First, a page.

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Google sued over biometric data collection without consent

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Google sued over biometric data collection without consent

Texas attorney general Ken Paxton has sued Google for allegedly collecting and using biometric data belonging to millions of Texans without proper consent.

The Texas AG says that Google allegedly used products and services like Google Photos, Google Assistant, and Nest Hub Max to collect a vast array of biometric identifiers, including voiceprints and records of face geometry since 2015.

This would be a violation of the state’s biometric privacy act (aka the Capture or Use of Biometric Identifier Act) which requires companies to get request the users’ consent when collecting their biometric identifiers (i.e., “a retina or iris scan, fingerprint, voiceprint, or record of hand or face geometry”).

“For more than a decade, Texas has prohibited companies from capturing Texans’ biometric data—including the unique characteristics of an individual’s face and voice—without their informed, advance consent,” the petition reads.

“In blatant defiance of that law, Google has, since at least 2015, collected biometric data from innumerable Texans and used their faces and their voices to serve Google’s commercial ends.”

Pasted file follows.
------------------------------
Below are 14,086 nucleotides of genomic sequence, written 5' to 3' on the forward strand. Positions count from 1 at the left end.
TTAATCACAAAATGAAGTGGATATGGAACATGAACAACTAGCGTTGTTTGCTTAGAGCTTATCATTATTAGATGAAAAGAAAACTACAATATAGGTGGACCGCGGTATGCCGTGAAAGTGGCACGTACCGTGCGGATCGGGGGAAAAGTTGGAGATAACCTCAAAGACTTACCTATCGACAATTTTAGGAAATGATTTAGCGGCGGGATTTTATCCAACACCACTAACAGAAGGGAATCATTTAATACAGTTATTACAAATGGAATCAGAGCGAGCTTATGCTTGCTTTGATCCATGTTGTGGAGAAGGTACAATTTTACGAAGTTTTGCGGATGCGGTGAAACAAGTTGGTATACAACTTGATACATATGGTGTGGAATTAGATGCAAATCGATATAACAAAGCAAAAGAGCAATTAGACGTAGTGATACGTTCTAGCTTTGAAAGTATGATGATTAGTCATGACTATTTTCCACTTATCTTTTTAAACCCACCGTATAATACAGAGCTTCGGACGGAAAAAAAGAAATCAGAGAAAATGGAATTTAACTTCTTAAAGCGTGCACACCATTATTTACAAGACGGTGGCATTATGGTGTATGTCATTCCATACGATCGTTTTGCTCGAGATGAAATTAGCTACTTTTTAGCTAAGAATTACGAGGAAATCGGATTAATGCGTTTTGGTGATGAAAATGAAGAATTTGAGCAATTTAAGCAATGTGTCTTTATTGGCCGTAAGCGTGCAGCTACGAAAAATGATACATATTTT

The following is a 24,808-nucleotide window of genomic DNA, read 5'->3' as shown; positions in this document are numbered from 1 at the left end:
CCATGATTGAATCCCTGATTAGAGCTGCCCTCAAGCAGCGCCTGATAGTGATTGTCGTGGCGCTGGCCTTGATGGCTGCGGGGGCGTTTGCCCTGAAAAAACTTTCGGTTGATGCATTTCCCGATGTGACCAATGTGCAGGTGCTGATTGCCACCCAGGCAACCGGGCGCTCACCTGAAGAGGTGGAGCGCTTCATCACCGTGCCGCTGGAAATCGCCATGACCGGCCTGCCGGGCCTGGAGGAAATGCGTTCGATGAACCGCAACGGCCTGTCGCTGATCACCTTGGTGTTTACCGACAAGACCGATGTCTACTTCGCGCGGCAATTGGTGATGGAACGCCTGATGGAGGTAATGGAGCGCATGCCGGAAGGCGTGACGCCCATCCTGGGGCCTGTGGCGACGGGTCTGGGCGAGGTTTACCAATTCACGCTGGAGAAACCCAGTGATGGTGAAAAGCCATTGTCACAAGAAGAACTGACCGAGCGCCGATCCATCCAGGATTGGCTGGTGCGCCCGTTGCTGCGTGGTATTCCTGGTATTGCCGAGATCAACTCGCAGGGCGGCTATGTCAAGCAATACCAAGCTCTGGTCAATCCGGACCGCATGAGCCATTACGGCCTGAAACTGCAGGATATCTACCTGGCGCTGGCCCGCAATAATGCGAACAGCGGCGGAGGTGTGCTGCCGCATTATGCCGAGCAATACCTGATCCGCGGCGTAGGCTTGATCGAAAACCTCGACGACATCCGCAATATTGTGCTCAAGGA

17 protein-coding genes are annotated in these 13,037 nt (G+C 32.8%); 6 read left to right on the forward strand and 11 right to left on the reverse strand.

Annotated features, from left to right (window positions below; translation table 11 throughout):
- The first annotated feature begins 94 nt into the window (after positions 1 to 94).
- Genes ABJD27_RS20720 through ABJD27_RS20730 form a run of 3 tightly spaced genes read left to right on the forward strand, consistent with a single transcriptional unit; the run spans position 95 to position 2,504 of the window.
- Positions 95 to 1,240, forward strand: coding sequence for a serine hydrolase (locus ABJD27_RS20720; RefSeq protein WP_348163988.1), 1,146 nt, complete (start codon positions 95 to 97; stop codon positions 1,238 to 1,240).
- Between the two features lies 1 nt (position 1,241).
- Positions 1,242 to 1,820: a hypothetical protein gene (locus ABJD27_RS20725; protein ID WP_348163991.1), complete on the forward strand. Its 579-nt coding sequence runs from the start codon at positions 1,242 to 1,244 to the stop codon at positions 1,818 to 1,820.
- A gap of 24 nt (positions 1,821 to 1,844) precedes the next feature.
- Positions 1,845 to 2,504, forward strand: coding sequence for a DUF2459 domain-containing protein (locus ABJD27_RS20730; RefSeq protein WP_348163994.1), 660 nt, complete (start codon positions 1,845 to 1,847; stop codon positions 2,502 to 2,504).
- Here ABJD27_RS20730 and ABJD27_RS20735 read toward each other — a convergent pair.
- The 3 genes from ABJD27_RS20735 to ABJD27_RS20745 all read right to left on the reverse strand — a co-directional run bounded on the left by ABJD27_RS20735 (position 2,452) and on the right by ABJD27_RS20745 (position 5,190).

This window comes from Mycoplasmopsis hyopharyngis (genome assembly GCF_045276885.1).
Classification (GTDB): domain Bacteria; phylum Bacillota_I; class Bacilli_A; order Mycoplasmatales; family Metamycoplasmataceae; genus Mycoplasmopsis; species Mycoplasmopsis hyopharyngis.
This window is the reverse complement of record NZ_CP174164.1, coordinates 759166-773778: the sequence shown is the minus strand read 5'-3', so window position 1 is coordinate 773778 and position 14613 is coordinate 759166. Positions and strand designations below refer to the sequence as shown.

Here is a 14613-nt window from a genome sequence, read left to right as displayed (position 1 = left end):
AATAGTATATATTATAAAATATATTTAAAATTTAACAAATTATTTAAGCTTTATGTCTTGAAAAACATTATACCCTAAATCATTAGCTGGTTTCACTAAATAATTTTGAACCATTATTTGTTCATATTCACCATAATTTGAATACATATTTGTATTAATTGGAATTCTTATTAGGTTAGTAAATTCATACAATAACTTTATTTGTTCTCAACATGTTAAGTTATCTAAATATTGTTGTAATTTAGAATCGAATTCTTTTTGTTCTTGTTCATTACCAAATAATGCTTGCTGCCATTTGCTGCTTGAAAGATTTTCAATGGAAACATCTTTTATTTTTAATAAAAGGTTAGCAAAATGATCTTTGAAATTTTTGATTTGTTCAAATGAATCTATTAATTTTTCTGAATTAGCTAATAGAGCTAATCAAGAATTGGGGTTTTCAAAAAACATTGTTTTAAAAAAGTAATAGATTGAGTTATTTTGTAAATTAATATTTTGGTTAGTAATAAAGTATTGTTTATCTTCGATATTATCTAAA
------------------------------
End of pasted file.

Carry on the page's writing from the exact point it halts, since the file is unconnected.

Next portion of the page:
Stream of lawsuits targeting Google’s privacy violations and more

Paxton has filed other lawsuits against Google for invading Texans’ privacy while using its products and services.

For instance, in January 2022, the Texas AG sued Google for violating the Texas Deceptive Trade Practices-Consumer Protection Act.

Less than a week later, Paxton filed another lawsuit over Google alleged deceptive tracking of its users’ location without consent and the use of location data for targeted ads.

“Google’s indiscriminate collection of the personal information of Texans, including very sensitive information like biometric identifiers, will not be tolerated,” Paxton added today. “I will continue to fight Big Tech to ensure the privacy and security of all Texans.”

The Australian Competition and Consumer Commission (ACCC) fined Google $60 million in August for misleading Australian Android users regarding collecting and using their location data for almost two years, between January 2017 and December 2018.

In January, France’s National Commission on Informatics and Liberty (CNIL) also fined Google $170 million for making it difficult to reject tracking cookies by hiding the option behind multiple clicks, an infringement of the freedom of consent of Internet users.

Previously, Google was fined $2.72 billion for abusing its dominant market position to tweak search results, $1.7 billion for anti-competitive practices in online advertising, €220 million for favoring its services to the disadvantage of competitors, and $11.3 million for aggressive data collection.

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